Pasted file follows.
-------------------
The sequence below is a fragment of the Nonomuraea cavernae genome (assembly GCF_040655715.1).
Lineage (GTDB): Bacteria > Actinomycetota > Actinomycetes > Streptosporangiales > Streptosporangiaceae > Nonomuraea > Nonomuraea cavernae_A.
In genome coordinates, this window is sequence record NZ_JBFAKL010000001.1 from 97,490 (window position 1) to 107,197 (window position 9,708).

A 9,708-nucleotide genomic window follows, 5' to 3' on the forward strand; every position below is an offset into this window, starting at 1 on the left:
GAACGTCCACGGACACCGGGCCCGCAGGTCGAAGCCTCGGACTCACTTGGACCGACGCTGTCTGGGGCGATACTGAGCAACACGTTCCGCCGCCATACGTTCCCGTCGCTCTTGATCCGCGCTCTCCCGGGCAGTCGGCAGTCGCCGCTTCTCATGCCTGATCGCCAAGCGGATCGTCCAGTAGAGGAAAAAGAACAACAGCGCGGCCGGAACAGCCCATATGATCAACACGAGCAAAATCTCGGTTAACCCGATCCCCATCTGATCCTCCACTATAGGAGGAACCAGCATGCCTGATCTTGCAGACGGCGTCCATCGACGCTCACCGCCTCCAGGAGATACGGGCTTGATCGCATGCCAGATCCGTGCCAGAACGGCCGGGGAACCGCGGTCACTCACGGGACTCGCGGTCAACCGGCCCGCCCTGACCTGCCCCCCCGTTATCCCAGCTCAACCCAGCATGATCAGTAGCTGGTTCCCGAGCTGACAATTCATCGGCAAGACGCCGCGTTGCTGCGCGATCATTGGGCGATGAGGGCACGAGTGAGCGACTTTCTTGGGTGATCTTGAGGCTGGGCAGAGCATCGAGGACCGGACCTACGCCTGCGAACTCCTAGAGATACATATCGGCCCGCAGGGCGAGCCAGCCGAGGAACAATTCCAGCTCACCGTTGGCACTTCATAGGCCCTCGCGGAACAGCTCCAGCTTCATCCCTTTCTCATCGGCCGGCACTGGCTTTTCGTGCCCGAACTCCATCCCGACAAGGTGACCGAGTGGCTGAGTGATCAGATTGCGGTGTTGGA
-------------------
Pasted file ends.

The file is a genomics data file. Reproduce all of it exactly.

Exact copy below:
The sequence below is a fragment of the Nonomuraea cavernae genome (assembly GCF_040655715.1).
Lineage (GTDB): Bacteria > Actinomycetota > Actinomycetes > Streptosporangiales > Streptosporangiaceae > Nonomuraea > Nonomuraea cavernae_A.
In genome coordinates, this window is sequence record NZ_JBFAKL010000001.1 from 97,490 (window position 1) to 107,197 (window position 9,708).

A 9,708-nucleotide genomic window follows, 5' to 3' on the forward strand; every position below is an offset into this window, starting at 1 on the left:
GAACGTCCACGGACACCGGGCCCGCAGGTCGAAGCCTCGGACTCACTTGGACCGACGCTGTCTGGGGCGATACTGAGCAACACGTTCCGCCGCCATACGTTCCCGTCGCTCTTGATCCGCGCTCTCCCGGGCAGTCGGCAGTCGCCGCTTCTCATGCCTGATCGCCAAGCGGATCGTCCAGTAGAGGAAAAAGAACAACAGCGCGGCCGGAACAGCCCATATGATCAACACGAGCAAAATCTCGGTTAACCCGATCCCCATCTGATCCTCCACTATAGGAGGAACCAGCATGCCTGATCTTGCAGACGGCGTCCATCGACGCTCACCGCCTCCAGGAGATACGGGCTTGATCGCATGCCAGATCCGTGCCAGAACGGCCGGGGAACCGCGGTCACTCACGGGACTCGCGGTCAACCGGCCCGCCCTGACCTGCCCCCCCGTTATCCCAGCTCAACCCAGCATGATCAGTAGCTGGTTCCCGAGCTGACAATTCATCGGCAAGACGCCGCGTTGCTGCGCGATCATTGGGCGATGAGGGCACGAGTGAGCGACTTTCTTGGGTGATCTTGAGGCTGGGCAGAGCATCGAGGACCGGACCTACGCCTGCGAACTCCTAGAGATACATATCGGCCCGCAGGGCGAGCCAGCCGAGGAACAATTCCAGCTCACCGTTGGCACTTCATAGGCCCTCGCGGAACAGCTCCAGCTTCATCCCTTTCTCATCGGCCGGCACTGGCTTTTCGTGCCCGAACTCCATCCCGACAAGGTGACCGAGTGGCTGAGTGATCAGATTGCGGTGTTGGA